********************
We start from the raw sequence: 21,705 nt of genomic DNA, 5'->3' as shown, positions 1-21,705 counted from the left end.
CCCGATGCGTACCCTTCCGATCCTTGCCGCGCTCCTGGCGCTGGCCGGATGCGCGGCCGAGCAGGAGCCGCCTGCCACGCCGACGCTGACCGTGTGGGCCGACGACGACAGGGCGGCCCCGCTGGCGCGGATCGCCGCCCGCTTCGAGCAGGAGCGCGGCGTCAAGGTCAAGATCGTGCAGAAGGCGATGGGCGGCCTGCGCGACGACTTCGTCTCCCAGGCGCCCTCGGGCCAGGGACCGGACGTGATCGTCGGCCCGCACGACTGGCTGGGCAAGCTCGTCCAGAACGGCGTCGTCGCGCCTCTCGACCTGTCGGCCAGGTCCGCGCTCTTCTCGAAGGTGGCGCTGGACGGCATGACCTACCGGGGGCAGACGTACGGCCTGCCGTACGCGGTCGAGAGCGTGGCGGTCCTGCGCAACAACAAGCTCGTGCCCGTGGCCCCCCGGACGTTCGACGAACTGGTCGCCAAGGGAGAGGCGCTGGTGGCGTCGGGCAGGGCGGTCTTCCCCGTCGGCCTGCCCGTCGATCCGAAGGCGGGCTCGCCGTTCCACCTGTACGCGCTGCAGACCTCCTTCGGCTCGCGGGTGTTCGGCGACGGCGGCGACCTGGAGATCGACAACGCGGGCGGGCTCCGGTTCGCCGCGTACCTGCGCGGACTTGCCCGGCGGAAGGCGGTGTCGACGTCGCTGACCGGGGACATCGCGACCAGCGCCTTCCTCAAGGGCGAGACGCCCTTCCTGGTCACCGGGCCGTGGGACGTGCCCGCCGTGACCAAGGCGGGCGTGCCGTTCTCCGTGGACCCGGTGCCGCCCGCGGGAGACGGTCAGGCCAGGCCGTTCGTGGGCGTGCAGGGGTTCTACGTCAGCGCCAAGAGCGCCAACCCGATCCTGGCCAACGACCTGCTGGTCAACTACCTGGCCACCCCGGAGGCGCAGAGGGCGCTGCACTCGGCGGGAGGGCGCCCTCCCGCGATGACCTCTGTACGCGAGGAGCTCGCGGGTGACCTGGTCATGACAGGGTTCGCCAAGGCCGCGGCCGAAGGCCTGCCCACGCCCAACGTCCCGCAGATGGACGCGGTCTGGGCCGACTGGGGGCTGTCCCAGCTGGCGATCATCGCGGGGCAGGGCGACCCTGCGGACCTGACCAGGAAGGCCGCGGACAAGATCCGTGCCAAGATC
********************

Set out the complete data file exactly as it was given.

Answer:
We start from the raw sequence: 21,705 nt of genomic DNA, 5'->3' as shown, positions 1-21,705 counted from the left end.
CCCGATGCGTACCCTTCCGATCCTTGCCGCGCTCCTGGCGCTGGCCGGATGCGCGGCCGAGCAGGAGCCGCCTGCCACGCCGACGCTGACCGTGTGGGCCGACGACGACAGGGCGGCCCCGCTGGCGCGGATCGCCGCCCGCTTCGAGCAGGAGCGCGGCGTCAAGGTCAAGATCGTGCAGAAGGCGATGGGCGGCCTGCGCGACGACTTCGTCTCCCAGGCGCCCTCGGGCCAGGGACCGGACGTGATCGTCGGCCCGCACGACTGGCTGGGCAAGCTCGTCCAGAACGGCGTCGTCGCGCCTCTCGACCTGTCGGCCAGGTCCGCGCTCTTCTCGAAGGTGGCGCTGGACGGCATGACCTACCGGGGGCAGACGTACGGCCTGCCGTACGCGGTCGAGAGCGTGGCGGTCCTGCGCAACAACAAGCTCGTGCCCGTGGCCCCCCGGACGTTCGACGAACTGGTCGCCAAGGGAGAGGCGCTGGTGGCGTCGGGCAGGGCGGTCTTCCCCGTCGGCCTGCCCGTCGATCCGAAGGCGGGCTCGCCGTTCCACCTGTACGCGCTGCAGACCTCCTTCGGCTCGCGGGTGTTCGGCGACGGCGGCGACCTGGAGATCGACAACGCGGGCGGGCTCCGGTTCGCCGCGTACCTGCGCGGACTTGCCCGGCGGAAGGCGGTGTCGACGTCGCTGACCGGGGACATCGCGACCAGCGCCTTCCTCAAGGGCGAGACGCCCTTCCTGGTCACCGGGCCGTGGGACGTGCCCGCCGTGACCAAGGCGGGCGTGCCGTTCTCCGTGGACCCGGTGCCGCCCGCGGGAGACGGTCAGGCCAGGCCGTTCGTGGGCGTGCAGGGGTTCTACGTCAGCGCCAAGAGCGCCAACCCGATCCTGGCCAACGACCTGCTGGTCAACTACCTGGCCACCCCGGAGGCGCAGAGGGCGCTGCACTCGGCGGGAGGGCGCCCTCCCGCGATGACCTCTGTACGCGAGGAGCTCGCGGGTGACCTGGTCATGACAGGGTTCGCCAAGGCCGCGGCCGAAGGCCTGCCCACGCCCAACGTCCCGCAGATGGACGCGGTCTGGGCCGACTGGGGGCTGTCCCAGCTGGCGATCATCGCGGGGCAGGGCGACCCTGCGGACCTGACCAGGAAGGCCGCGGACAAGATCCGTGCCAAGATC